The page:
If you have sustained a work-related injury as a maritime worker, it’s essential to seek legal counsel from a knowledgeable maritime injury attorney. The team at Grossman Attorneys at Law is ready to assist you in securing the compensation you need to recover and move forward. Contact us today for a free consultation.
Frequently Asked Questions About LHWCA Claims
What if my family member died due to a maritime work injury?
Eligible survivors can file for death benefits (or survivor benefits), which include funeral expenses and regular payments based on the deceased worker’s average weekly wage.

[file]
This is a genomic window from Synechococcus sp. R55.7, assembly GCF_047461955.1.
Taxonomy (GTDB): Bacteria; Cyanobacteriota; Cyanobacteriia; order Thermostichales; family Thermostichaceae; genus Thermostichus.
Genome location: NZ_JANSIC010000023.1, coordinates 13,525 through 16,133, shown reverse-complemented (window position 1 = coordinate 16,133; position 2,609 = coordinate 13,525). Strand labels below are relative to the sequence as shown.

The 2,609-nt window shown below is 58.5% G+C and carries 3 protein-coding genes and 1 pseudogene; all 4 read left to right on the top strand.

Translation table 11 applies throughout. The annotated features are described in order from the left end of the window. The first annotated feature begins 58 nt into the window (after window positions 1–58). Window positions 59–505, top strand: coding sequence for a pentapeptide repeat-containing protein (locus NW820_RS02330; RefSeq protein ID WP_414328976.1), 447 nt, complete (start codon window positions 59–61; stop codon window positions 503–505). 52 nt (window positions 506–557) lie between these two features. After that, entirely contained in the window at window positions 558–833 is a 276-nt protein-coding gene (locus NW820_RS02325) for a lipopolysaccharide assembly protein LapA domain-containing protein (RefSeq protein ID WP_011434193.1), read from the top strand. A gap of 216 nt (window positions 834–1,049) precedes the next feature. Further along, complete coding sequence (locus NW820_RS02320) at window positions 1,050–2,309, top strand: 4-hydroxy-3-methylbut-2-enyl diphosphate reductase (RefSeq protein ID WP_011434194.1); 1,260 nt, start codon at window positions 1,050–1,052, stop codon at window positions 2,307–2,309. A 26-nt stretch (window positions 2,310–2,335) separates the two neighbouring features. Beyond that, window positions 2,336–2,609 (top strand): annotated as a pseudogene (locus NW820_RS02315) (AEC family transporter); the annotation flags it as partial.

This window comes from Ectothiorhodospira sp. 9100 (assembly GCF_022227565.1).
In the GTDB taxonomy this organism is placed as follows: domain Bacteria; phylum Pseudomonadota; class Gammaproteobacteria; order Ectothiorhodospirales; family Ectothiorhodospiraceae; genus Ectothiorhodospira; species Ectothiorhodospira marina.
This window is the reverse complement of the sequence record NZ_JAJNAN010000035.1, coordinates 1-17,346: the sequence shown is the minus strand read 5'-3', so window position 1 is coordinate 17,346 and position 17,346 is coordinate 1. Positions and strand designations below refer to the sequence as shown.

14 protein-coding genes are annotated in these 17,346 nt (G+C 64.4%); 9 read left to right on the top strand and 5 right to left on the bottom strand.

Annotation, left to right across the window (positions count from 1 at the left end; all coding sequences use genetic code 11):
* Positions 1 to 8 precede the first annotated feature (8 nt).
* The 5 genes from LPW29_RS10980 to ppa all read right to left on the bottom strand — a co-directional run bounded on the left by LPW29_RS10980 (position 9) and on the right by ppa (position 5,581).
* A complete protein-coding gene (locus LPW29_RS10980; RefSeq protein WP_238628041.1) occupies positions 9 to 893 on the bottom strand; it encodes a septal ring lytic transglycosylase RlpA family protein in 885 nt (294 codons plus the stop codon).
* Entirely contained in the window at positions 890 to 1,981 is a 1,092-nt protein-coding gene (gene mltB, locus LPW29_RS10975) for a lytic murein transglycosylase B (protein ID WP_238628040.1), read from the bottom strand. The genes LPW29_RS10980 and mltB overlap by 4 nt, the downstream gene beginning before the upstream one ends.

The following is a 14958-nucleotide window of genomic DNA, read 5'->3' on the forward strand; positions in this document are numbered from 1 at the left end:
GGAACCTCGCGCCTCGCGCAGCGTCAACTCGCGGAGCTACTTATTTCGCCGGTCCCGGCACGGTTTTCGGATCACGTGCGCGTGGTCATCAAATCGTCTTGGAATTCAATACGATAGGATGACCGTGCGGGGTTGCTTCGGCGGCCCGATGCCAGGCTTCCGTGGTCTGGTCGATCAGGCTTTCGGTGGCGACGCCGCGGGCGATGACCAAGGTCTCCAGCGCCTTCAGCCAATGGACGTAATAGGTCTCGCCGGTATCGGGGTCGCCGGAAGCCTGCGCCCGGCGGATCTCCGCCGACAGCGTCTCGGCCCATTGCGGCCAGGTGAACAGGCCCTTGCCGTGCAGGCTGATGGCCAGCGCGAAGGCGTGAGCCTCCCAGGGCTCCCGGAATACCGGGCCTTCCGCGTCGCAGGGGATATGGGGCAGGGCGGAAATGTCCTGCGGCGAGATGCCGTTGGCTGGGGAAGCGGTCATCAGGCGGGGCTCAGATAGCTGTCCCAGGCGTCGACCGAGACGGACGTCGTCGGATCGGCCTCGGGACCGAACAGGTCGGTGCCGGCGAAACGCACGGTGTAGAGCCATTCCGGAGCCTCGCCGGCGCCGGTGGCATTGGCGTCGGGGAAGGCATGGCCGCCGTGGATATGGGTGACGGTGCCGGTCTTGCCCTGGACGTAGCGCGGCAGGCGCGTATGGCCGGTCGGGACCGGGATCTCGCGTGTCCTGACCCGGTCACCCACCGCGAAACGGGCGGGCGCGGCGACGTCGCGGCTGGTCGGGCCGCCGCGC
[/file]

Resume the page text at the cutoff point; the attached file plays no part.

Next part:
What information do I need to provide when filing a claim?
To receive proper benefits, provide medical records, wage records, and proof of payment for injury-related expenses. For survivor benefits, additional records proving your relationship to the maritime worker and their funeral costs are necessary.
How do I send my paperwork when filing a claim?
For new claims, send your paperwork via fax, the online SEAPortal, or mail to the DLHWC office in Jacksonville, Florida.
What if I discover a work-related occupational injury or disease after I retire?
You can still file a claim for permanent partial disability benefits, based on your level of permanent impairment.
Do I have to pay taxes on my benefits?
LHWCA benefits are not taxable but must be reported on your tax returns.